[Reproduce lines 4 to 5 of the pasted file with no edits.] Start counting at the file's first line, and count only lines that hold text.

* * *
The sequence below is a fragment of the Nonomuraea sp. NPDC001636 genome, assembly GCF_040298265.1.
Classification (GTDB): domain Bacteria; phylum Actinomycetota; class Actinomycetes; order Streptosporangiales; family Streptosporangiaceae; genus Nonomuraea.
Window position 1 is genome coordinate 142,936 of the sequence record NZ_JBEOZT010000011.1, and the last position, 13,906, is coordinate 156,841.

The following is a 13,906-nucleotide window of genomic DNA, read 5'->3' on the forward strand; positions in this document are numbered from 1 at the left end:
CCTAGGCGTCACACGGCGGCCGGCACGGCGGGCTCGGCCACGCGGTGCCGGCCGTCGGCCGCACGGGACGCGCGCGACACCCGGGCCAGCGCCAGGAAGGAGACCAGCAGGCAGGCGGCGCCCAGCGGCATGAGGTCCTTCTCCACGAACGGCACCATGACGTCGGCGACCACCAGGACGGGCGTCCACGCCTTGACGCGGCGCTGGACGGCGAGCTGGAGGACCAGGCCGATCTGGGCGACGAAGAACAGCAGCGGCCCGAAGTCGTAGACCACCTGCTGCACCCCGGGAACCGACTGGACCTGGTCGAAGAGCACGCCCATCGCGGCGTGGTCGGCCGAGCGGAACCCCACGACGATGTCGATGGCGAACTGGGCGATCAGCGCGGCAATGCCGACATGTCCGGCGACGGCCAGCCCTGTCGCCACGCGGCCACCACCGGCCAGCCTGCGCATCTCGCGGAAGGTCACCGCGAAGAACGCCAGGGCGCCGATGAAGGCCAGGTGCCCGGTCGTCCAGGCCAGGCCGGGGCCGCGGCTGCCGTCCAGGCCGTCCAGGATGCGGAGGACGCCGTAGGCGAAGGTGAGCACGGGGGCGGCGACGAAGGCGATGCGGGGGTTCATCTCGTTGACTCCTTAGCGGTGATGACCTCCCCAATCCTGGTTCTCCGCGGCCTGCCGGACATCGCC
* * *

The following is a 13,906-nucleotide window of genomic DNA, read 5'->3' on the forward strand; positions in this document are numbered from 1 at the left end:
CCTAGGCGTCACACGGCGGCCGGCACGGCGGGCTCGGCCACGCGGTGCCGGCCGTCGGCCGCACGGGACGCGCGCGACACCCGGGCCAGCGCCAGGAAGGAGACCAGCAGGCAGGCGGCGCCCAGCGGCATGAGGTCCTTCTCCACGAACGGCACCATGACGTCGGCGACCACCAGGACGGGCGTCCACGCCTTGACGCGGCGCTGGACGGCGAGCTGGAGGACCAGGCCGATCTGGGCGACGAAGAACAGCAGCGGCCCGAAGTCGTAGACCACCTGCTGCACCCCGGGAACCGACTGGACCTGGTCGAAGAGCACGCCCATCGCGGCGTGGTCGGCCGAGCGGAACCCCACGACGATGTCGATGGCGAACTGGGCGATCAGCGCGGCAATGCCGACATGTCCGGCGACGGCCAGCCCTGTCGCCACGCGGCCACCACCGGCCAGCCTGCGCATCTCGCGGAAGGTCACCGCGAAGAACGCCAGGGCGCCGATGAAGGCCAGGTGCCCGGTCGTCCAGGCCAGGCCGGGGCCGCGGCTGCCGTCCAGGCCGTCCAGGATGCGGAGGACGCCGTAGGCGAAGGTGAGCACGGGGGCGGCGACGAAGGCGATGCGGGGGTTCATCTCGTTGACTCCTTAGCGGTGATGACCTCCCCAATCCTGGTTCTCCGCGGCCTGCCGGACATCGCC